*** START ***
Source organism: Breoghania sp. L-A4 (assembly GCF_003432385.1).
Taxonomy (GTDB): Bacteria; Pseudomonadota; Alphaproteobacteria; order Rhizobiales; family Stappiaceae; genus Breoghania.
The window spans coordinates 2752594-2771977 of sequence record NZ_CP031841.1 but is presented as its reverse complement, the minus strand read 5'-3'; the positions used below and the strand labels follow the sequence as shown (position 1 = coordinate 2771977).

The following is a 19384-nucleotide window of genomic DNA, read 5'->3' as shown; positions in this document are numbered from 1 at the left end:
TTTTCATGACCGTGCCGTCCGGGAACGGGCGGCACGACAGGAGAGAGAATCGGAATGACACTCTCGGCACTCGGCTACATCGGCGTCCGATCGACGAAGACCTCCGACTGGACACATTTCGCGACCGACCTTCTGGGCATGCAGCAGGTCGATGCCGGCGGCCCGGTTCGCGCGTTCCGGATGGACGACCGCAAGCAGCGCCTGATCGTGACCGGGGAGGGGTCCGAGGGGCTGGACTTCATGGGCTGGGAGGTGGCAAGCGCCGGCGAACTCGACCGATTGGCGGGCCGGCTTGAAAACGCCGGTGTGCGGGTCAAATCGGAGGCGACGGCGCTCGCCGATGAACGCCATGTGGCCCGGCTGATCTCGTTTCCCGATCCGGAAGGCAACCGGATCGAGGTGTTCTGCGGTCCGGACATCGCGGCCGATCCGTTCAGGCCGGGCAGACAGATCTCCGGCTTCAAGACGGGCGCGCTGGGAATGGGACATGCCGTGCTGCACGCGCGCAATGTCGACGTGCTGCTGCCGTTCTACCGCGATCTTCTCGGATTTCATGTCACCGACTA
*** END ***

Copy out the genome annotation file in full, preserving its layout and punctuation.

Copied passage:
Source organism: Breoghania sp. L-A4 (assembly GCF_003432385.1).
Taxonomy (GTDB): Bacteria; Pseudomonadota; Alphaproteobacteria; order Rhizobiales; family Stappiaceae; genus Breoghania.
The window spans coordinates 2752594-2771977 of sequence record NZ_CP031841.1 but is presented as its reverse complement, the minus strand read 5'-3'; the positions used below and the strand labels follow the sequence as shown (position 1 = coordinate 2771977).

The following is a 19384-nucleotide window of genomic DNA, read 5'->3' as shown; positions in this document are numbered from 1 at the left end:
TTTTCATGACCGTGCCGTCCGGGAACGGGCGGCACGACAGGAGAGAGAATCGGAATGACACTCTCGGCACTCGGCTACATCGGCGTCCGATCGACGAAGACCTCCGACTGGACACATTTCGCGACCGACCTTCTGGGCATGCAGCAGGTCGATGCCGGCGGCCCGGTTCGCGCGTTCCGGATGGACGACCGCAAGCAGCGCCTGATCGTGACCGGGGAGGGGTCCGAGGGGCTGGACTTCATGGGCTGGGAGGTGGCAAGCGCCGGCGAACTCGACCGATTGGCGGGCCGGCTTGAAAACGCCGGTGTGCGGGTCAAATCGGAGGCGACGGCGCTCGCCGATGAACGCCATGTGGCCCGGCTGATCTCGTTTCCCGATCCGGAAGGCAACCGGATCGAGGTGTTCTGCGGTCCGGACATCGCGGCCGATCCGTTCAGGCCGGGCAGACAGATCTCCGGCTTCAAGACGGGCGCGCTGGGAATGGGACATGCCGTGCTGCACGCGCGCAATGTCGACGTGCTGCTGCCGTTCTACCGCGATCTTCTCGGATTTCATGTCACCGACTA